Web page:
Student & Employee Resources
Trent University has been an academic leader in Indigenous Studies since 1969. To ensure this leadership is also reflected in our institutional practices, in response to the Truth & Reconciliation Commission Report, to support Indigenous students success, and with the goal to build trusting and mutually beneficial relationships with Indigenous people and communities guided by the four principles of recognition, respect, sharing, and responsibility, Trent University’s Board of Governors approved a series of initiatives. These resources are designed to provide support for faculty, staff, and students in learning about the treaty and traditional territory on which Trent is located, and in engaging with reconciliation during their time at Trent.
Trent University, in Peterborough and Durham, is located on the treaty and traditional territory of the Mississauga (Michi Saagiig) Anishnaabeg, which is made up of Curve Lake First Nation, Alderville First Nation, Hiawatha First Nation, and the Mississaugas of Scugog Island First Nation. A land acknowledgement recognizes the traditional lands of Indigenous peoples and is an appropriate way to show respect to Indigenous people of the region, their ancestors, and communities. It recognizes the significance of the land and our individual relationships with the land.
A smudging ceremony uses various medicines such as sage to create a cleansing smoke that is meant to heal the mind, body and spirit. Smudging occurs often at Trent University, and you are encouraged to participate when you have the opportunity.
The Land on Which Trent Sits is on display in the Bata Library atrium. This exhibit displays the treaties between Canada and local Indigenous Nations.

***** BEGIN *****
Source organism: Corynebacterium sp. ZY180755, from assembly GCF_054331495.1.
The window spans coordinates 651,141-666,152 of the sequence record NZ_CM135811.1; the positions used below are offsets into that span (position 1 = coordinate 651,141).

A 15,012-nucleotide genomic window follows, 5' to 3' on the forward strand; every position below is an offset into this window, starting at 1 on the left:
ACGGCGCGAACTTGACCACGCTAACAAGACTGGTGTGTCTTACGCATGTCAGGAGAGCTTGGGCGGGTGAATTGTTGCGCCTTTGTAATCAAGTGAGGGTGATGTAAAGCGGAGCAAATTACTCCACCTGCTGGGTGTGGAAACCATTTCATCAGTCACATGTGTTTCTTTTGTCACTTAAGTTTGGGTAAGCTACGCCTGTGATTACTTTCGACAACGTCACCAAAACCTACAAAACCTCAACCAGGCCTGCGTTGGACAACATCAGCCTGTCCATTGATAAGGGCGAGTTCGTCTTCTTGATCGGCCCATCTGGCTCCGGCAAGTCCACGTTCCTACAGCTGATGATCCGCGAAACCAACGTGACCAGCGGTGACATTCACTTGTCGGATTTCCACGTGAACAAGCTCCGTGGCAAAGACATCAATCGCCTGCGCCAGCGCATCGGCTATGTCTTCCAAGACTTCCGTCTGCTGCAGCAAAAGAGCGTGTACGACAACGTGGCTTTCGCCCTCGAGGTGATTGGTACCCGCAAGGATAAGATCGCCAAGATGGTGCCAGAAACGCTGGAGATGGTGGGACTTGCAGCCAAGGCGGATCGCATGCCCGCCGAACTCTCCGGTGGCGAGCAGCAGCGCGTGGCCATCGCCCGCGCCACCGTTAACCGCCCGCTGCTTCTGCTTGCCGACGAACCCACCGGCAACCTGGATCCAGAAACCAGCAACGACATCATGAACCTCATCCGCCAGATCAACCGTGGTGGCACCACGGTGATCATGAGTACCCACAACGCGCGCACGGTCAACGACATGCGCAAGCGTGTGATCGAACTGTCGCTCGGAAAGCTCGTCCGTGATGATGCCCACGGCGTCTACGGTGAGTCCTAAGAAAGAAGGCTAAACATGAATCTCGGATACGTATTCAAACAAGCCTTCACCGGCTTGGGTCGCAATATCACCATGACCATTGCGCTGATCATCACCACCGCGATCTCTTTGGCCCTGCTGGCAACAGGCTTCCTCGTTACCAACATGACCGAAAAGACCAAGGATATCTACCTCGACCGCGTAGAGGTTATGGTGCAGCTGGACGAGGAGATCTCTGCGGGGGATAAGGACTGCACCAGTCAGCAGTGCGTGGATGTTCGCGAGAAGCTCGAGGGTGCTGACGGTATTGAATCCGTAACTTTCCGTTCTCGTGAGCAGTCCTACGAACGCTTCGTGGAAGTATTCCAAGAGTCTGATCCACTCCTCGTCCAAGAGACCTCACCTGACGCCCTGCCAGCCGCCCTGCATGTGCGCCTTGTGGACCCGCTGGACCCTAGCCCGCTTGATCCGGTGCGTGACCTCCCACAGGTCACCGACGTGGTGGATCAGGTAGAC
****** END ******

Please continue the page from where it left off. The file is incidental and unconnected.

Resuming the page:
Trent sits on the homeland of the Michi Saagiig Anishnaabeg who have lived in this territory for thousands of years. The arrival of Europeans led to a number of agreements or treaties which saw Indigenous lands transferred to the British Crown. These agreements were the way in which Britain, and later Canada, acquired land for European settlers.
Based on the Royal Proclamation of 1763, the Crown began to enter into treaties with Indigenous nations to transfer lands from Indigenous ownership to Crown. This process, started before the establishment of Canada in 1867, continues into the 21st century.
After the War of 1812, in order to accommodate a growing European settler population, Upper Canada, as this area was known before Confederation, entered into a series of treaties with Indigenous Nations. In this area they treated with the Rice Lake Mississauga.
Treaty 20 – The Rice Lake Purchase was signed on November 5, 1818 conveyed 1.952 million acres to the Crown in return for an annuity of 740 pounds per year.
After Confederation in 1867, Canada entered into a half century of treaty making with Indigenous peoples. The 11 numbered treaties were intended to open up the west for settlement and make way for a railway. In return, Indigenous nations were promised annuities, schools, health care and other forms of assistance. These treaties, seen as land cessions by Canada, were seen as land sharing agreements by Indigenous leaders.
The signing of the Williams Treaties of 1923 marks the end of a fifty-year period of treaty making between the new country called Canada and Indigenous nations.